The Frequency Distribution of Ice by Neutron Scattering

  • Henry Prask
  • Henri Boutin
  • Sidney Yip
Part of the Developments in Applied Spectroscopy book series (DAIS, volume 6)


The frequency distribution of phonons in a solid known to be proportional to the one-phonon neutron incoherent-scattering cross section when the crystal is monatomic and cubic. In the present work, it is shown that, for molecular crystals, an “effective” frequency distribution, which is simply related to the true frequency distribution, can be derived directly from a measurement of the energy and angle differential neutron cross section if translation-rotation couplings can be ignored. This approach is applied to ice, for which the differential neutron cross section at 150°K has been measured from 20 to 1000 cm-1 with the use of a beryllium-filter-time-of-flight spectrometer. The number of degrees of freedom of rotational and translational motions is assumed equal from which an effective rotational mass of 1,3 amu is obtained. The “true” frequency distribution determined from the neutron data with this value of effective mass is used to calculate absolute values of thermodynamic quantities as a function of temperature (20 to 270°K), in reasonably good agreement with directly measured values. The application of this approach to liquid water and H2O in crystal hydrates is currently being investigated.


Frequency Distribution Thermodynamic Quantity Neutron Spectrum Crystal Hydrate Neutron Data 
These keywords were added by machine and not by the authors. This process is experimental and the keywords may be updated as the learning algorithm improves.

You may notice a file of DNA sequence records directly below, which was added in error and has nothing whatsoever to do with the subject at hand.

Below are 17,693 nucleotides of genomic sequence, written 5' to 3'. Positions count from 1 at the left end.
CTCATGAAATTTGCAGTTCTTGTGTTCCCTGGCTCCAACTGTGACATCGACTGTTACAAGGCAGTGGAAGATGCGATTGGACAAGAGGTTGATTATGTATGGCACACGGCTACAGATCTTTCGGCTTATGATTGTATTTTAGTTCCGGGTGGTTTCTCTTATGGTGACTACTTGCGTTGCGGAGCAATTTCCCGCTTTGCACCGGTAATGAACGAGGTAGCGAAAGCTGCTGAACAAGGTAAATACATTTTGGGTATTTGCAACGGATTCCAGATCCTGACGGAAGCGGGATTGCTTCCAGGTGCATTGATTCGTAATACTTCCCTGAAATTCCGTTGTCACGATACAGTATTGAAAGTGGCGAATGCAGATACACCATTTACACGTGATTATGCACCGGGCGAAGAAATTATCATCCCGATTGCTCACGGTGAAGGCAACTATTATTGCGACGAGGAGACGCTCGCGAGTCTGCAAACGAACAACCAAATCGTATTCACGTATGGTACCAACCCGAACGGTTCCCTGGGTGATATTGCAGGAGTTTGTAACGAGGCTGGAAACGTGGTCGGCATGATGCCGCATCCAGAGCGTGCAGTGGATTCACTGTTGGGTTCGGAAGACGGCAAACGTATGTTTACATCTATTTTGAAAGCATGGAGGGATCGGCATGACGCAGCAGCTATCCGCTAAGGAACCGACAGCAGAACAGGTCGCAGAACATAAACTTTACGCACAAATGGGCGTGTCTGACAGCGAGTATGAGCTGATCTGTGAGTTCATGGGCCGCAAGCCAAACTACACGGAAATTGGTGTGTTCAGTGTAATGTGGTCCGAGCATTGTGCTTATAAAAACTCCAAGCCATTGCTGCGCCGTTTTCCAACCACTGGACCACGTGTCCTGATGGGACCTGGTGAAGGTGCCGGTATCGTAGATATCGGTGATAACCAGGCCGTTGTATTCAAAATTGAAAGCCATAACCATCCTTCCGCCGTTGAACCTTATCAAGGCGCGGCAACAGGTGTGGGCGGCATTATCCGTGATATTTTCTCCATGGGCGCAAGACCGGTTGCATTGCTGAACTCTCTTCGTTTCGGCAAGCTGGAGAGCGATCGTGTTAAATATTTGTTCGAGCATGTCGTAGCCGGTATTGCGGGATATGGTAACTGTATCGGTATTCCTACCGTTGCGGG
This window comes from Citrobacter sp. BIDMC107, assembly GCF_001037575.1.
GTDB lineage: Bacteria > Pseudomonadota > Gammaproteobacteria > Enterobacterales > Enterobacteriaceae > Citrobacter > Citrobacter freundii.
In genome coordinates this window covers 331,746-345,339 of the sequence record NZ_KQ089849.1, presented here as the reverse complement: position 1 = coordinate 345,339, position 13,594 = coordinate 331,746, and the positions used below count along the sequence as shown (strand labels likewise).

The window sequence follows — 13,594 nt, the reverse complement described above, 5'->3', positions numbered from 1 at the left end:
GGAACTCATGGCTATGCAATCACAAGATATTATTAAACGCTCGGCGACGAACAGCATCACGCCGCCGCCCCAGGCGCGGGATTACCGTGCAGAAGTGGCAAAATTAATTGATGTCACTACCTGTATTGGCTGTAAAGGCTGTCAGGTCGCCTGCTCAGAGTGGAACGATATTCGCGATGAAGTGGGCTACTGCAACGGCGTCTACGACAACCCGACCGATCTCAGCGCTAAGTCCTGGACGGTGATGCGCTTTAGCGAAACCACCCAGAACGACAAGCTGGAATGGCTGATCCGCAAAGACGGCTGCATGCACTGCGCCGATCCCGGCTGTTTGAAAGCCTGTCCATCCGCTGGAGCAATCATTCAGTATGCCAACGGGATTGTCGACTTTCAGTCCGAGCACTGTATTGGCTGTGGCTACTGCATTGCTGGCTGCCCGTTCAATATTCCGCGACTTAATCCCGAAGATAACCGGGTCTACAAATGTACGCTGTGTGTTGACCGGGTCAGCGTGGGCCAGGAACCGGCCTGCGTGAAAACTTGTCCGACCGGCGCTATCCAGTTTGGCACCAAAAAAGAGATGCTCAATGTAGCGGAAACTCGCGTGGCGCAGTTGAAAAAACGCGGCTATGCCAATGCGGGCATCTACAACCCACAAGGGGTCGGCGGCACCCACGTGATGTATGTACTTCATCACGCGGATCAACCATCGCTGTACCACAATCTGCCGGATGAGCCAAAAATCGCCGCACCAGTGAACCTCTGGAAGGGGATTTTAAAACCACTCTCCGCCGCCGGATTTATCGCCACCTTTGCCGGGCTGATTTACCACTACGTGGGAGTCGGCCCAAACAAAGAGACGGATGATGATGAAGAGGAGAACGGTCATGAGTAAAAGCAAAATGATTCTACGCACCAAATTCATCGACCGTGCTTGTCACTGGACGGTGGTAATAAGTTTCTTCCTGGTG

Unable to display preview. Download preview PDF.

Unable to display preview. Download preview PDF.


  1. 1.
    P.A. Egelstaff, Thermal Neutron Scattering, Academic Press, Inc., New York (1965).Google Scholar
  2. 2.
    M. Tasumi and T. Schimanouchi, J. Chem. Phys. 43:1245 (1965);CrossRefGoogle Scholar
  3. T. Kitagowa and T. Miyazawa, Rept. Progr. Polymer Phys. (Japan) 8:53 (1965).Google Scholar
  4. 3.
    G. Placzek and L. van Hove, Phys. Rev. 93:1207 (1954).CrossRefGoogle Scholar
  5. 4.
    H. Hahn, in: Inelastic Scattering of Neutrons, Intern, At. Energy Agency, Vienna, 1965, Vol. II, p. 279.Google Scholar
  6. 5.
    P. A. Egelstaff, ed.. Thermal Neutron Scattering, Chap. 9, Academic Press, Inc., New York (1965).Google Scholar
  7. 6.
    A. Sjolander, Arkiv. Fysik. 14:315 (1958).Google Scholar
  8. S. Yip, to be published.Google Scholar
  9. 8.
    N. Ockman, Advan. Phys. 7:199 (1958).CrossRefGoogle Scholar
  10. 9.
    J.E. Bertie and E. Whalley, J. Chem. Phys. 46:1271 (1967).CrossRefGoogle Scholar
  11. 10.
    K.E. Larsson and U. Dahlborg, in: Inelastic Scattering of Neutrons, I.A.E.A., Vienna, Vol. I (1963), p. 317.Google Scholar
  12. 11.
    G.J. Safford, Cryobiology (1966), in press.Google Scholar
  13. E. Forslind, Proc. Swed. Cement Concrete Res. Inst., Stockholm, No. 21 (1954).Google Scholar
  14. 13.
    E. Whalley and J.E. Bertie, J. Chem. Phys. 46:1264 (1967).CrossRefGoogle Scholar
  15. 14.
    W. Bagdade, Mid-America Symposium on Spectroscopy, Chicago, May 1967.Google Scholar
  16. 15.
    A. A. Maradudin, E. W. Montroll, and G.H. Weiss, Solid State Physics, Suppl. 3 (1963).Google Scholar
  17. 16.
    W.F. Giaque and J.W. Stout, J. Am. Chem. Soc. 58:1144 (1936).CrossRefGoogle Scholar
  18. 17.
    F. Simon, Hand, d, Physik 10:363 (1929).Google Scholar
  19. L. Slaggie, private communication.Google Scholar
  20. 19.
    A. J. Leadbetter, Proc. Roy. Soc. (London), Ser. A 287:403 (1965).CrossRefGoogle Scholar

Copyright information

© Chicago Section of the Society for Applied Spectroscopy 1968

Authors and Affiliations

  • Henry Prask
    • 1
  • Henri Boutin
    • 1
  • Sidney Yip
    • 2
  1. 1.Picatinny ArsenalDoverUSA
  2. 2.Massachusetts Institute of TechnologyCambridgeUSA

Personalised recommendations